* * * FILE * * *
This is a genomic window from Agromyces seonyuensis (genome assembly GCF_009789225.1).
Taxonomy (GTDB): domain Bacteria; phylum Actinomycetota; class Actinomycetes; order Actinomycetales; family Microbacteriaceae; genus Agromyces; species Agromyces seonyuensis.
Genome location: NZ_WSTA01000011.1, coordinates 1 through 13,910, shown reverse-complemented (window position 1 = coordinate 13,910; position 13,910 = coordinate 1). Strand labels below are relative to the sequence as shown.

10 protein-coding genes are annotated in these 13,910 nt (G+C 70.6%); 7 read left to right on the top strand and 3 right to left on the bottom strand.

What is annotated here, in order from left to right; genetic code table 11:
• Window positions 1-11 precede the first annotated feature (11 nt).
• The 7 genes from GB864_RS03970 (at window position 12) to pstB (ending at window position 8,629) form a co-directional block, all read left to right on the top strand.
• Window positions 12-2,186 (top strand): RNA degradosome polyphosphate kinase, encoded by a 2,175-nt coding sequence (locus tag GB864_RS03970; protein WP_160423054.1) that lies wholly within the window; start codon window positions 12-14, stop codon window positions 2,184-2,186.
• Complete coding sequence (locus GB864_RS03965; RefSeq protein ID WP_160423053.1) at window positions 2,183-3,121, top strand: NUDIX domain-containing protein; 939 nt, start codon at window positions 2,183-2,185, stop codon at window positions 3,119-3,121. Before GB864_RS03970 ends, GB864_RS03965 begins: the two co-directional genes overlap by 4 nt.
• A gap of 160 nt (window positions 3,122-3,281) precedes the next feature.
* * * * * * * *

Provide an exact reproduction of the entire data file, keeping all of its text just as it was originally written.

This is a genomic window from Agromyces seonyuensis (genome assembly GCF_009789225.1).
Taxonomy (GTDB): domain Bacteria; phylum Actinomycetota; class Actinomycetes; order Actinomycetales; family Microbacteriaceae; genus Agromyces; species Agromyces seonyuensis.
Genome location: NZ_WSTA01000011.1, coordinates 1 through 13,910, shown reverse-complemented (window position 1 = coordinate 13,910; position 13,910 = coordinate 1). Strand labels below are relative to the sequence as shown.

10 protein-coding genes are annotated in these 13,910 nt (G+C 70.6%); 7 read left to right on the top strand and 3 right to left on the bottom strand.

What is annotated here, in order from left to right; genetic code table 11:
• Window positions 1-11 precede the first annotated feature (11 nt).
• The 7 genes from GB864_RS03970 (at window position 12) to pstB (ending at window position 8,629) form a co-directional block, all read left to right on the top strand.
• Window positions 12-2,186 (top strand): RNA degradosome polyphosphate kinase, encoded by a 2,175-nt coding sequence (locus tag GB864_RS03970; protein WP_160423054.1) that lies wholly within the window; start codon window positions 12-14, stop codon window positions 2,184-2,186.
• Complete coding sequence (locus GB864_RS03965; RefSeq protein ID WP_160423053.1) at window positions 2,183-3,121, top strand: NUDIX domain-containing protein; 939 nt, start codon at window positions 2,183-2,185, stop codon at window positions 3,119-3,121. Before GB864_RS03970 ends, GB864_RS03965 begins: the two co-directional genes overlap by 4 nt.
• A gap of 160 nt (window positions 3,122-3,281) precedes the next feature.